I was talking to a few new kidney cancer survivors recently, mainly about how the diagnosis, and subsequent surgery and treatments change your entire life. They do, I’m not going to lie to anyone about it. A diagnosis of cancer, no matter what stage, no matter what type, is life changing. For the rest of your life you will have had cancer, or be living with cancer, or fighting the cancer.
At first it is absolutely terrifying. That word alone strikes fear it most people’s hearts. Any of you who have read me for the past couple years know how bad it was. I have never been more scared in my entire life then I was at the start of my cancer journey.
Throughout the doctor search, the surgery, the recovery, I was scared and angry and just pitiful. I wanted to know why I had this cancer, why I was the one dealing with it.
Of course, we’ll never know why this happened for sure. I’ll never know why my kidney decided to grow a cancerous tumor. I mean, it is a hereditary cancer in my case, but, why am I the one in this generation of Pietras and Doans, to have it?
Now, almost two years post nephrectomy, I am doing better. I still have health issues from the cancer, the lymphedema in my right leg, the constant watching of kidney function, the spot on my incision line that continues to open up (it is a half inch section that opens again and again, my pain management dr seems to think that one of the “dissolvable” internal stitches never dissolved,” and I have a couple small hernias on hte incision line.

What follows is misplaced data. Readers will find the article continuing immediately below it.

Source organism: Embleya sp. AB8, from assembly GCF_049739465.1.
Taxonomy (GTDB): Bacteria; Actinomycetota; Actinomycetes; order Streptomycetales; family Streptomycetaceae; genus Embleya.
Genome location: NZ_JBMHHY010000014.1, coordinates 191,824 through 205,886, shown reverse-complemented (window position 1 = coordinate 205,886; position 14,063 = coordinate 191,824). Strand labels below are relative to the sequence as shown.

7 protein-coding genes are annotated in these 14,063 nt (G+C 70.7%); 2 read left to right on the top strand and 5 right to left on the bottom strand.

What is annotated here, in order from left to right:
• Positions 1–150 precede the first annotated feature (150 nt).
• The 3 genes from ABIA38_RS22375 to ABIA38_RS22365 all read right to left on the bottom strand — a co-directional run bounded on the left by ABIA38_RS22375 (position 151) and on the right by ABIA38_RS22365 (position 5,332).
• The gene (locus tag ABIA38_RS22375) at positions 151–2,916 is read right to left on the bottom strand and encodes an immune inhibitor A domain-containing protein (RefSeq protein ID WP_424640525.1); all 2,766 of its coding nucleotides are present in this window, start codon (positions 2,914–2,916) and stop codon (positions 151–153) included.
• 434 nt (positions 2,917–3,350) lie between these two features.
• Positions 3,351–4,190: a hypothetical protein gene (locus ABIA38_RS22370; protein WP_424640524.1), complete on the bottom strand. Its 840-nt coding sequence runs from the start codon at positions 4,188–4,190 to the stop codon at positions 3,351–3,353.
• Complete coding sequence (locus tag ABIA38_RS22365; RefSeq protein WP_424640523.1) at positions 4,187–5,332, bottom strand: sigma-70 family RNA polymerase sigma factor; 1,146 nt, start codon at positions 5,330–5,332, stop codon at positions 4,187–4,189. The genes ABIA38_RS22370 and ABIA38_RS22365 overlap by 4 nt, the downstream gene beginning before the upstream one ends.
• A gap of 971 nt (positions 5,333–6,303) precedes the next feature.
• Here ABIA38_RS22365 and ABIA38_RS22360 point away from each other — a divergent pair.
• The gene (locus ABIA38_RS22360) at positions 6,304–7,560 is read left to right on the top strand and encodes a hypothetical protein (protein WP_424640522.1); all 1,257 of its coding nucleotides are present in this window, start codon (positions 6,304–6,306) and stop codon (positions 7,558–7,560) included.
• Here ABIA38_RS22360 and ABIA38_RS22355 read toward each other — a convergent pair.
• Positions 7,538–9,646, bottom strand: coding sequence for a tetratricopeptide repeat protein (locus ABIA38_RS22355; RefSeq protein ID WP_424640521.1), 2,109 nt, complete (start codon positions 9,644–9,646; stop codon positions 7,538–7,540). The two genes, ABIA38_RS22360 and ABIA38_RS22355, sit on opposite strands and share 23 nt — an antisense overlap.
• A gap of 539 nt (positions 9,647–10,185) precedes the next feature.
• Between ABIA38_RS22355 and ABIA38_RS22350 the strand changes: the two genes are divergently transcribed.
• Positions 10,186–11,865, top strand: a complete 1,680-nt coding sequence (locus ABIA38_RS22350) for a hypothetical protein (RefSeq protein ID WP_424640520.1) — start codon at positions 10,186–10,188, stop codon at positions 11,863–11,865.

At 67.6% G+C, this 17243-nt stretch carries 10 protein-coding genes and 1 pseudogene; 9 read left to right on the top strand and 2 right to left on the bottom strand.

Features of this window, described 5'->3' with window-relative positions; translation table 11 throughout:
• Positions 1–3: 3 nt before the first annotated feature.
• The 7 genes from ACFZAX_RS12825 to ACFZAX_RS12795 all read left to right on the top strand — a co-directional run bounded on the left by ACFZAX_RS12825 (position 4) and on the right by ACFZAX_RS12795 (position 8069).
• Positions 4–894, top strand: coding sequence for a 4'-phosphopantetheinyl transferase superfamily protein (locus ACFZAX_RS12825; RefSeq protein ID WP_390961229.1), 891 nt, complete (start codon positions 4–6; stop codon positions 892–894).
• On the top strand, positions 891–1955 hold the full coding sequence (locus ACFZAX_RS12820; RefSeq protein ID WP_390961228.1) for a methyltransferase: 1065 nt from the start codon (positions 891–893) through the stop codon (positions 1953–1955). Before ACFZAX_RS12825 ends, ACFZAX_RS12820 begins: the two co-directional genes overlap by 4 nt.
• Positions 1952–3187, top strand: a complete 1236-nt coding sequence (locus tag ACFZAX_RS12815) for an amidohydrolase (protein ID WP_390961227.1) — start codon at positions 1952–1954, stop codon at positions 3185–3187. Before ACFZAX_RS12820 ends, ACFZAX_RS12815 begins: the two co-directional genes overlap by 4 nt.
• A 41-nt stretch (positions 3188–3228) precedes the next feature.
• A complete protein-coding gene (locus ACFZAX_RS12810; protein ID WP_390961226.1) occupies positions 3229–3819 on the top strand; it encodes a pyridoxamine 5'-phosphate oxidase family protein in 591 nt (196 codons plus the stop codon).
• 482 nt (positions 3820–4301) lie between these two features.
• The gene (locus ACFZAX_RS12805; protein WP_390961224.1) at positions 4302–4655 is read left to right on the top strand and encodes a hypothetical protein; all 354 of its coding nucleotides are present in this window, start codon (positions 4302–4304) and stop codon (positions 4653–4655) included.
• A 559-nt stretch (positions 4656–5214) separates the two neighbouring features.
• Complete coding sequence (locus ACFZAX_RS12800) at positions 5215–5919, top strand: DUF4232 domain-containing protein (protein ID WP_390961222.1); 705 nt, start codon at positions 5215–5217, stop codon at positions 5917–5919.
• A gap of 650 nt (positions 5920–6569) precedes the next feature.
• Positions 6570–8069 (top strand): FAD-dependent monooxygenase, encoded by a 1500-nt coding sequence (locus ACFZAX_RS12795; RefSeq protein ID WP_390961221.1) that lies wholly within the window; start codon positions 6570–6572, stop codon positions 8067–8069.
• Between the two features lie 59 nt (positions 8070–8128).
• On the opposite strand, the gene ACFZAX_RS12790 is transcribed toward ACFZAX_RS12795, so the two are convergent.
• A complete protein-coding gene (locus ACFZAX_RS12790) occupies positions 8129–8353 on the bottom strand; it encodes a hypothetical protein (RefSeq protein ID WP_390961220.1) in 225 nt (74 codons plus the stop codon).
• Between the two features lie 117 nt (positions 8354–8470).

Okay, some of that stuff is a pain in the ass, but, damn, I am here to experience it. I am alive and able to bitch about the aftereffects. I am here for the good shit, too. Like celebrating our 12th wedding anniversary on October 24th. Moments, like the Halloween party for kids, where Corey, in his baby monster costume refused to walk (he’s a new walker) and when he got tired, just laid his whole body on the floor.
The moments like when my husband comes home from work and smiles when he first sees me. Even after all these years, he still smiles when he first gets home. All those things make everything I went through, and continue to go through from the cancer worthwhile.
I’m not going to say that getting cancer was a good thing for me. I know some people are changed for the better. I just think it happened, I am alive, I am still Suzy, just Suzy with one less kidney, one more big scar, and a lot of friends in the cancer survivor community whom I would never have met without this.